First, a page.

The FMCSA is on a mission to change the face of the trucking industry. The CSA will place more responsibility on both motor carrier and the truck driver which they assume will lead to a safer operating industry. In the long run, I agree with the FMCSA that it will, but raising the safety factor for the trucking industry through the CSA will still prove to be limited.
The biggest problem within the industry lies with the current procedures in place for truck driving training. Motor carriers are so focused on hiring drivers that they fail to focus on the larger obstacle – retaining drivers. Along with this, providing a professional and well designed truck driver training program has proven to be disastrous for many CDL commercial truck driver students and graduates. Furthermore, no industry leader has the courage to step forward and address the CDL training problem. Blame continues to be passed around, back and forth, by both CDL schools and trucking companies, largely in part because both have their hands in each others wallets.
I recently received an email from one of the largest CDL training schools in the country, taking exception to one of my web pages offering advise for newcomers seeking the best possible CDL training. I simply point out that a school that is PTDI certified is just another “feather” in the cap, so to speak. I have also pointed out on many occasions that just because a CDL school is not PTDI certified, does not necessarily mean they are a bad school . . . only that it adds to their credibility. The ATA also recommends PTDI certified schools for training, when at all possible.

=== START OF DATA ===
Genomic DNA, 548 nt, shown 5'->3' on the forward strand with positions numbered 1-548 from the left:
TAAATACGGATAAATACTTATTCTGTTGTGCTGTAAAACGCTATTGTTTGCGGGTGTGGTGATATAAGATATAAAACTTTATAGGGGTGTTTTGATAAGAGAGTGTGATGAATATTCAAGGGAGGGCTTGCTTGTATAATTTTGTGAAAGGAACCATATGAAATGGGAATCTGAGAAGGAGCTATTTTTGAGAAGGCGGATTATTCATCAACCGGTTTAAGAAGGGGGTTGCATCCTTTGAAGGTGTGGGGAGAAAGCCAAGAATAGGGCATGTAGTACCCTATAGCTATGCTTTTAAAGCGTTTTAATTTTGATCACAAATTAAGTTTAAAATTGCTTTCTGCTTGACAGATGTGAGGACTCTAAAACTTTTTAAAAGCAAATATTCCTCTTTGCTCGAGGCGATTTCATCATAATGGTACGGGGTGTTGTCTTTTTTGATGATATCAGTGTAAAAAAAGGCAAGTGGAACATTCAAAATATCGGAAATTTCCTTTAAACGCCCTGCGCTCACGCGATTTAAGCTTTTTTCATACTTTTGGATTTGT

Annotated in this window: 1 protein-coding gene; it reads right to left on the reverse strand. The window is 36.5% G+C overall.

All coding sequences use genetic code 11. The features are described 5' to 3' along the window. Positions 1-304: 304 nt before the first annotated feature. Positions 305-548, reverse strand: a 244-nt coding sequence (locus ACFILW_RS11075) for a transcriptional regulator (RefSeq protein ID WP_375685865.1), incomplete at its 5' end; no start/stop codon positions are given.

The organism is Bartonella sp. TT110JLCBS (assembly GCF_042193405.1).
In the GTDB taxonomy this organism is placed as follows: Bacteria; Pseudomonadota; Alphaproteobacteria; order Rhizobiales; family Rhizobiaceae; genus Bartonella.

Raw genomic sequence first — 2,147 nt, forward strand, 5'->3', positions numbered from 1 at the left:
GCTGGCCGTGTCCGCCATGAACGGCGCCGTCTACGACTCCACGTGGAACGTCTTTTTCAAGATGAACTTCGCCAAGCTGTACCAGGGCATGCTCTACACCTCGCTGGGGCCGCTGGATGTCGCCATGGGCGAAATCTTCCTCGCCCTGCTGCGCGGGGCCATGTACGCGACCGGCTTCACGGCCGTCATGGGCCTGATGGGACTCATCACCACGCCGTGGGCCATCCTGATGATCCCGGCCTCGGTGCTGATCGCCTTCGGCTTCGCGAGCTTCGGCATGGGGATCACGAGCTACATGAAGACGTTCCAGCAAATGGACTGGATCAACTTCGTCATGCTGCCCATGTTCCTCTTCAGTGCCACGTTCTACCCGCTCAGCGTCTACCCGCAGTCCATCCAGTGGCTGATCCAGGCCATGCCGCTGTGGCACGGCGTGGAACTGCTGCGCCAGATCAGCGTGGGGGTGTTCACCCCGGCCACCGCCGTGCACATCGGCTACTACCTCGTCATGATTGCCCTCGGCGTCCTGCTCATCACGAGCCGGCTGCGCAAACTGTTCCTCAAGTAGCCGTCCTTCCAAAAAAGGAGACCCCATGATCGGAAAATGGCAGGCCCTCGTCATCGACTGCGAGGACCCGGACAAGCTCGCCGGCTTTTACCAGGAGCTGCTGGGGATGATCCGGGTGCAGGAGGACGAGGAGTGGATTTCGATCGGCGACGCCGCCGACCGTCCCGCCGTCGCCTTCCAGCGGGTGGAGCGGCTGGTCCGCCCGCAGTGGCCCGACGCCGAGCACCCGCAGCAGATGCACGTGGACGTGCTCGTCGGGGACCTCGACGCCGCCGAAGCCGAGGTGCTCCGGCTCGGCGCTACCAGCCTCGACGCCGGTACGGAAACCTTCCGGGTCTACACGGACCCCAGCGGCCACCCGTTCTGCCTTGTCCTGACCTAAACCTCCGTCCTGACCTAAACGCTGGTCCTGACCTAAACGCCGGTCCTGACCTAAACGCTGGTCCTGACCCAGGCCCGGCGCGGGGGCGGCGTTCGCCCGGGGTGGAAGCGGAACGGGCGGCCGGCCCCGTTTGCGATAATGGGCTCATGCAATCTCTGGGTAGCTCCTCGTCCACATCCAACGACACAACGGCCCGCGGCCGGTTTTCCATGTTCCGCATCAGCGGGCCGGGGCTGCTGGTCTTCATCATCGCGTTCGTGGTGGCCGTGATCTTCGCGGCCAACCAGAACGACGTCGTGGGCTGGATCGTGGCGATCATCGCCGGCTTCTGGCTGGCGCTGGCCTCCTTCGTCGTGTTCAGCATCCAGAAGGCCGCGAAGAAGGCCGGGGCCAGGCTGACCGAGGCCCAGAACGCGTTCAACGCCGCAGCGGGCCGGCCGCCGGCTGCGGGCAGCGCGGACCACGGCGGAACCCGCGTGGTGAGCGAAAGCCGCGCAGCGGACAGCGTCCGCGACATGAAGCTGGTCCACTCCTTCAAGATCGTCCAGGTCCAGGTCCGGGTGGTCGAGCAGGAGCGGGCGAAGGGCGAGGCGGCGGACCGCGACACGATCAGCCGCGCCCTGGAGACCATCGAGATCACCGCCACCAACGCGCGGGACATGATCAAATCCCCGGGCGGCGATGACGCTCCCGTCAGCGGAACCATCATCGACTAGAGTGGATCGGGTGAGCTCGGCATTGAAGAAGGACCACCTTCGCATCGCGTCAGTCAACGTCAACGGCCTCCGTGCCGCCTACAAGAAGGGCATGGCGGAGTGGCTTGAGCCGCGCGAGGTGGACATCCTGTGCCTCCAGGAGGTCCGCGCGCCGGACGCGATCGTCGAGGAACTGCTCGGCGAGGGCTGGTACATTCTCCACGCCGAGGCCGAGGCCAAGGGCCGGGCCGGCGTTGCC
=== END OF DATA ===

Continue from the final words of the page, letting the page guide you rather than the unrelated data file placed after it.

The message I received from this large CDL training school was alarming. In part it stated:
“I take exception to the comments in an article titled, Truck Driving Schools and Student Responsibility. We supply licensed but not polished drivers for the industry. All of the companies that we work with have trainer programs that put the finishing touches on these drivers. We are NOT a diploma mill, but simply prepare a student to be able to pass the CDL tests with the state examiner and become an entry-level driver.”
“In addition, we are not affiliated with PTDI and do not have 44 hours of driving time, because that amount of time is not necessary to train a student to get his/her license, become a safe driver and move on to the next phase of their training experience.”
Nowhere in my article do I mention names, but just providing a resource for new CDL students to further understand the best signs in choosing a good CDL school. The fact that he writes, “We are NOT a diploma mill” tells me that they probably are. Furthermore, these schools believe that 44 hours is not necessary to train someone in the operation of an 80,000 pound motor vehicle. That responsibility, to them, falls on the motor carrier. Yet, the motor carrier expects the new driver to be trained enough in skill, when they arrive for their new job with the company. The blame keeps going back and forth.
The FMCSA is working to raise the standards of safety and professionalism for the industry. The greatest area that they should be focusing on is this lack of responsibility for proper truck driving training by both CDL schools and the trucking companies. When a large CDL school confirms that their belief that 44 hours is simply not necessary for training, even when the ATA recommends it . . . that is reason for alarm.